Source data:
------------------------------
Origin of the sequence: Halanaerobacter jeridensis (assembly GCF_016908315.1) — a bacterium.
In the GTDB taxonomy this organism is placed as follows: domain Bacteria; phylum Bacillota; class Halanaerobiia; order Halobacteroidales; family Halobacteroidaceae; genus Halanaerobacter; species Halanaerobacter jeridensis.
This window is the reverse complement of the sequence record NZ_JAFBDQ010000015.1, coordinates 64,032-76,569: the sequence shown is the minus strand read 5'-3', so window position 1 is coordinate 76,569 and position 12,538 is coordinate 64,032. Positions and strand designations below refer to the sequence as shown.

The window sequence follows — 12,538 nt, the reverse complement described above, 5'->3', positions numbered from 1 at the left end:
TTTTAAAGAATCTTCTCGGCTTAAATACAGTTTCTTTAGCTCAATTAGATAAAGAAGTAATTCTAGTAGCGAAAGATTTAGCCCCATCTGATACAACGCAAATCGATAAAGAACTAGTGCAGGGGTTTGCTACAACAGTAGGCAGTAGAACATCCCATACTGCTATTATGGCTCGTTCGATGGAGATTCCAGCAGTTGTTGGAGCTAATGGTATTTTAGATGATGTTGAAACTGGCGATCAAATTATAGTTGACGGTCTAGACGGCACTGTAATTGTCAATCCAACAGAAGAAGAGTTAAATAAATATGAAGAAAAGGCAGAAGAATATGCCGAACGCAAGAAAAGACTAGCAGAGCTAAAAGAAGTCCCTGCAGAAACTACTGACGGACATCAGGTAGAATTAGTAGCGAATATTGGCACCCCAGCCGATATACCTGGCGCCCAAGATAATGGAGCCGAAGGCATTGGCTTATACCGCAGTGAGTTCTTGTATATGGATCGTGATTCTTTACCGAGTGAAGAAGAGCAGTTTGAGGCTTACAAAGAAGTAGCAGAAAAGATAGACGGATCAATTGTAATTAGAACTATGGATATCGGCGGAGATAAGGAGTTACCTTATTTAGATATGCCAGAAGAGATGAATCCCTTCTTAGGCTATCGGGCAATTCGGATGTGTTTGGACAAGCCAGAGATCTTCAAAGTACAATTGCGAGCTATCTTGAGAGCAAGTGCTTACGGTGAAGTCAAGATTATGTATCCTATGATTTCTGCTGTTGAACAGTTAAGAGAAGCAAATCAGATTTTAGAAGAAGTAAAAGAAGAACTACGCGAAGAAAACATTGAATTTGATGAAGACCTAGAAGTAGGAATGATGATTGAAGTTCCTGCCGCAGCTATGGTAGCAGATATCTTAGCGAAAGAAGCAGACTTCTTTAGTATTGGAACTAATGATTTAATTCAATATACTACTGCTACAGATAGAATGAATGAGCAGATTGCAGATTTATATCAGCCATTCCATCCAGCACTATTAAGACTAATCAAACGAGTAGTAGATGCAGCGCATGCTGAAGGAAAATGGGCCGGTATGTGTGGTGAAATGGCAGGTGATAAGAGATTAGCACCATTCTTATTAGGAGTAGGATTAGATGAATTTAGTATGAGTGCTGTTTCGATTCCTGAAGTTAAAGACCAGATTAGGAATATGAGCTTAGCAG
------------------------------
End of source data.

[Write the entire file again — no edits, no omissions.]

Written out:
Origin of the sequence: Halanaerobacter jeridensis (assembly GCF_016908315.1) — a bacterium.
In the GTDB taxonomy this organism is placed as follows: domain Bacteria; phylum Bacillota; class Halanaerobiia; order Halobacteroidales; family Halobacteroidaceae; genus Halanaerobacter; species Halanaerobacter jeridensis.
This window is the reverse complement of the sequence record NZ_JAFBDQ010000015.1, coordinates 64,032-76,569: the sequence shown is the minus strand read 5'-3', so window position 1 is coordinate 76,569 and position 12,538 is coordinate 64,032. Positions and strand designations below refer to the sequence as shown.

The window sequence follows — 12,538 nt, the reverse complement described above, 5'->3', positions numbered from 1 at the left end:
TTTTAAAGAATCTTCTCGGCTTAAATACAGTTTCTTTAGCTCAATTAGATAAAGAAGTAATTCTAGTAGCGAAAGATTTAGCCCCATCTGATACAACGCAAATCGATAAAGAACTAGTGCAGGGGTTTGCTACAACAGTAGGCAGTAGAACATCCCATACTGCTATTATGGCTCGTTCGATGGAGATTCCAGCAGTTGTTGGAGCTAATGGTATTTTAGATGATGTTGAAACTGGCGATCAAATTATAGTTGACGGTCTAGACGGCACTGTAATTGTCAATCCAACAGAAGAAGAGTTAAATAAATATGAAGAAAAGGCAGAAGAATATGCCGAACGCAAGAAAAGACTAGCAGAGCTAAAAGAAGTCCCTGCAGAAACTACTGACGGACATCAGGTAGAATTAGTAGCGAATATTGGCACCCCAGCCGATATACCTGGCGCCCAAGATAATGGAGCCGAAGGCATTGGCTTATACCGCAGTGAGTTCTTGTATATGGATCGTGATTCTTTACCGAGTGAAGAAGAGCAGTTTGAGGCTTACAAAGAAGTAGCAGAAAAGATAGACGGATCAATTGTAATTAGAACTATGGATATCGGCGGAGATAAGGAGTTACCTTATTTAGATATGCCAGAAGAGATGAATCCCTTCTTAGGCTATCGGGCAATTCGGATGTGTTTGGACAAGCCAGAGATCTTCAAAGTACAATTGCGAGCTATCTTGAGAGCAAGTGCTTACGGTGAAGTCAAGATTATGTATCCTATGATTTCTGCTGTTGAACAGTTAAGAGAAGCAAATCAGATTTTAGAAGAAGTAAAAGAAGAACTACGCGAAGAAAACATTGAATTTGATGAAGACCTAGAAGTAGGAATGATGATTGAAGTTCCTGCCGCAGCTATGGTAGCAGATATCTTAGCGAAAGAAGCAGACTTCTTTAGTATTGGAACTAATGATTTAATTCAATATACTACTGCTACAGATAGAATGAATGAGCAGATTGCAGATTTATATCAGCCATTCCATCCAGCACTATTAAGACTAATCAAACGAGTAGTAGATGCAGCGCATGCTGAAGGAAAATGGGCCGGTATGTGTGGTGAAATGGCAGGTGATAAGAGATTAGCACCATTCTTATTAGGAGTAGGATTAGATGAATTTAGTATGAGTGCTGTTTCGATTCCTGAAGTTAAAGACCAGATTAGGAATATGAGCTTAGCAG